Marine Fellows

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2015 Marine Fellows

  • Josh Cinner

    Josh Cinner, Ph.D.

    Cinner, a professor at James Cook University, strives to understand global coral reef “bright spots” and conditions that contribute to their success.

  • Olga Filatova

    Olga Filatova, Ph.D.

    Filatova, a research fellow at Moscow State University, works to identify and protect the habitat most critical to the whales, dolphins, and porpoises of the Russian Pacific.

  • Aaron Fisk

    Aaron Fisk, Ph.D.

    Fisk, a professor at the University of Windsor, seeks to engage Inuit community members in artisanal fisheries research, monitoring, and management in the Arctic.

  • E.J. Milner-Gulland, Ph.D.

    Milner-Gulland, a professor at Imperial College London, aims to reduce fisheries bycatch through use of novel incentives already successfully employed in terrestrial conservation.

  • Rob Williams

    Rob Williams, Ph.D.

    Williams, a marine conservation scientist with the Oceans Initiative and the Oceans Research & Conservation Association, conducts research to better understand the effects of marine noise on whales and to help officials set limits and establish protected areas.

Our Work

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  • First Nations in Canada Navigate the Return of Sea Otters

    Throughout history, we’ve seen how removing one animal from an ecosystem can bring a cascading series of changes. It’s rare to observe the return of that animal and the impact that brings. A new film featuring Pew marine fellows Anne Salomon and Jim Estes, as well as fellowship adviser Bob Paine, looks at just that scenario: the revival of sea otters along the coast of British... Read More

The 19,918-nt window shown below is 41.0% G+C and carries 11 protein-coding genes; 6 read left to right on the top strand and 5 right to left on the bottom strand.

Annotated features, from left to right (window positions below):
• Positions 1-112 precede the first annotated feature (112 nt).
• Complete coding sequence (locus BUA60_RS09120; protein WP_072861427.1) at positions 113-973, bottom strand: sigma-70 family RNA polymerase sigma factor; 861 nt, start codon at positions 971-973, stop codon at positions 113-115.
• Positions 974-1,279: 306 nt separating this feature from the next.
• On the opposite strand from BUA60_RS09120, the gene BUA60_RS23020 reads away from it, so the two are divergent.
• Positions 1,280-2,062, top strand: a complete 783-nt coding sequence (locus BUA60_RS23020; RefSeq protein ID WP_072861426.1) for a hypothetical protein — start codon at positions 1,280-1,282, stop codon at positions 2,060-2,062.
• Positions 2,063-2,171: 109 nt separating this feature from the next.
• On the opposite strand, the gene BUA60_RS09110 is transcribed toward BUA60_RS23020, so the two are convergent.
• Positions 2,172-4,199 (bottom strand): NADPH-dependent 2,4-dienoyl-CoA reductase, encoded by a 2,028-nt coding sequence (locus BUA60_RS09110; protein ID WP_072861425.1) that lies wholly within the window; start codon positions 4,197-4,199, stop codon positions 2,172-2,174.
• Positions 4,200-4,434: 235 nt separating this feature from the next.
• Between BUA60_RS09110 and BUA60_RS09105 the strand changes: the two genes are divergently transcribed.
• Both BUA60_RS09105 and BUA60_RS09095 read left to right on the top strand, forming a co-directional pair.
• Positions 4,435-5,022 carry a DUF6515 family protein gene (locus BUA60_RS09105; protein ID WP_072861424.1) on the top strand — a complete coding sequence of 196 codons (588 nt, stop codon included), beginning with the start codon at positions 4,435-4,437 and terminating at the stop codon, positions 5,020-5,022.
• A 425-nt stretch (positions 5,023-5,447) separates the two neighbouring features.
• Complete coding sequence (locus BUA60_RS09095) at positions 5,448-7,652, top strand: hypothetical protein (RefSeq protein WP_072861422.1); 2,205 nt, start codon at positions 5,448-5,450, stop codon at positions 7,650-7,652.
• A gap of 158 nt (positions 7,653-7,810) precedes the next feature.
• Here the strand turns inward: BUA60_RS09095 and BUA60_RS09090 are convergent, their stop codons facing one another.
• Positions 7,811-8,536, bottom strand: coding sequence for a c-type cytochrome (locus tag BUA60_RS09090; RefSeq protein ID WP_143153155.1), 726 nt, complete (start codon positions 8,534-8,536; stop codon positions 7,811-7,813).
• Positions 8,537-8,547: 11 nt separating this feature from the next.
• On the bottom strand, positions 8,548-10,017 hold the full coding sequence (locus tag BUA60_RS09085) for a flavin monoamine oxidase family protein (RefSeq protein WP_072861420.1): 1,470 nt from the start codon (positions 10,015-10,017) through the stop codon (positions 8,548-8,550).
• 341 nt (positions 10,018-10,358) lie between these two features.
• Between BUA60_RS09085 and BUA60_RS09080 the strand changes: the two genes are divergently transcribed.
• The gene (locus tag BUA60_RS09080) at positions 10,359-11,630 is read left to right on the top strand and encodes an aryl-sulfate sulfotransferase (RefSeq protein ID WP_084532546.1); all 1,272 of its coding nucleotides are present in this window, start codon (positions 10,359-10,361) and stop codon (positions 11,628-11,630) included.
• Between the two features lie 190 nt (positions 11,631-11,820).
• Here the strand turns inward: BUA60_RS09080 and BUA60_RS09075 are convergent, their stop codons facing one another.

• New Study Identifies 'Acoustic Sanctuaries' as Key to Whale and Dolphin Conservation

    A new study, published by Marine Pollution Bulletin and led by Pew marine fellow Rob Williams, explains the dangers of noise along the coast of British Columbia and says humans have an opportunity to conserve quiet habitat for the endangered and noise-sensitive whales and dolphins that live in the region. Read More

  • Patterns of a Predator

    Experts have long thought that some sharks roamed entire oceans without a place to call home, but a recent scientific review  of global data challenges that entrenched notion. The analysis, published in the annual review of Marine Science, January 2015, reveals that sharks live their lives in geographic patterns and that observing the order of their behaviors can help tailor... Read More

Pew Marine Fellows

Pew Marine Fellows Video

Media Contact

Rachel Brittin

Officer, Communications

202.540.6312